After all, we humans need, and have always needed, healthy relationships to help us discover and understand ourselves. Gen Z is no exception — and the internet is no surrogate for community. The internet offers complexity and diversity where simplicity would serve us much better, at least to start.

Take the gendered differences we can observe in the expression of mental illness as an example. Men and boys tend to struggle with mental illness with externalizing types of behavior: Anger, aggression, and the like. Women and girls, on the other hand, tend to struggle with mental illness with more internalization; they withdraw, and become anxious and overly scrupulous.

But scrolling through even hundreds of articles on the internet can’t really help you dissect your mental health. The articles and research we often read as a form of diagnostic care don’t even account for things as simple as effective stress relief, let alone as complex as family dynamics, trauma, community stability, and innate talent or predisposition. So we can’t start with the internet when we want to heal.

We have to start by reaching out to those nearest and most important to us. We need to reflect on ourselves, as we are right here and now. More specifically, we can cultivate the trust, transparency, time, and talent we may or may not already have in our lives.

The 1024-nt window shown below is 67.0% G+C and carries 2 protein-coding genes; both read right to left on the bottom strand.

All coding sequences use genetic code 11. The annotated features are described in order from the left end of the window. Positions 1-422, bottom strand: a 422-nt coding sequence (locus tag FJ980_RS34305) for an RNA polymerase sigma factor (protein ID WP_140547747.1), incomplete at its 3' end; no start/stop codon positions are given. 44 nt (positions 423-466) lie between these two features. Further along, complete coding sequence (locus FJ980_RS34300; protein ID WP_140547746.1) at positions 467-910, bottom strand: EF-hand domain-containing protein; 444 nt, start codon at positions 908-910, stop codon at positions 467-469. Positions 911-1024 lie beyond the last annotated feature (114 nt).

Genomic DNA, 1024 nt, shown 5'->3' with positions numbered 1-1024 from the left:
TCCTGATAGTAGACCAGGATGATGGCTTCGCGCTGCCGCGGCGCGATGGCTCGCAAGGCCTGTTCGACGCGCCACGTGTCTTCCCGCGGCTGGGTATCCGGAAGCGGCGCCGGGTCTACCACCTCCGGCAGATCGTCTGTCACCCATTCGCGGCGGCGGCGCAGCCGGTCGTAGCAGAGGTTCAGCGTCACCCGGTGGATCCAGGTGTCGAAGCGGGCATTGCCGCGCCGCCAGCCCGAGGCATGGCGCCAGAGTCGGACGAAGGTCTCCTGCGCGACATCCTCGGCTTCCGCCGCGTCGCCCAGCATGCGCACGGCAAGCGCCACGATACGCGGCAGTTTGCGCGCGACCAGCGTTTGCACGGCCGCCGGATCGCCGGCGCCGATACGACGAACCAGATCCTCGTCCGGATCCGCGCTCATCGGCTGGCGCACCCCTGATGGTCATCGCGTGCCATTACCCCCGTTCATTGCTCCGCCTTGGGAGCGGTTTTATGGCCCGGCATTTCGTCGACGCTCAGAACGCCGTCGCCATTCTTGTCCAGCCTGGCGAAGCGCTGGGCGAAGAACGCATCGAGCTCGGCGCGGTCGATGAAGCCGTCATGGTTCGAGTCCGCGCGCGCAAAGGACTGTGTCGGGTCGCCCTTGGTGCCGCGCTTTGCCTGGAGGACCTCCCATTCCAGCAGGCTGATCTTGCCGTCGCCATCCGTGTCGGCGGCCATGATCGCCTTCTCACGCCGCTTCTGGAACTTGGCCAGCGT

Cultivate authentic relationships with older mentors. Foster openness and genuine concern, in yourself and in your most important relationships. Allow yourself to trust people who are worthy of it.

Commit to transparent communication. Share your life experiences — both triumphs and challenges — no matter how difficult it might seem at first. Through transparency, you will develop both a richer community and greater self-awareness.

Invest your time in things that will nourish and support you. Don’t let distractions steal your days. Deliberately spend time with people and things that uplift, guide, and improve your heart and mind. Defend this time fiercely, no matter how easy it might seem to give it up in favor of work or distraction.

Learn how to accept yourself — particularly your talents. Learn to acknowledge, value, and nurture your unique talents and gifts. Seek out and rely on mentors who will provide opportunities for growth, development, and realization of your capabilities.

These four elements of trust, time, transparency, and talent will look completely different from one person to another. We’ve been made marvelously and each of us placed in different circumstances, with different adversities and advantages to contend with.

That’s why there are as many ways to find mental wholeness and healing as there are people. God made us unique, and He delights in our differences. He calls each of us to an unrepeatable journey of suffering, healing, grief, and joy.

Life is uncertain. You can feel uncertain about how God will show up. But you can be certain He always will.

Find the well-being and health He made you for through purposeful relationships and mentorship rooted in Christ.

Dr. Julie Yonker is a psychology professor and the public health program director at Calvin University in Grand Rapids, Michigan.

© 2023 RELEVANT Media Group, Inc. All Rights Reserved.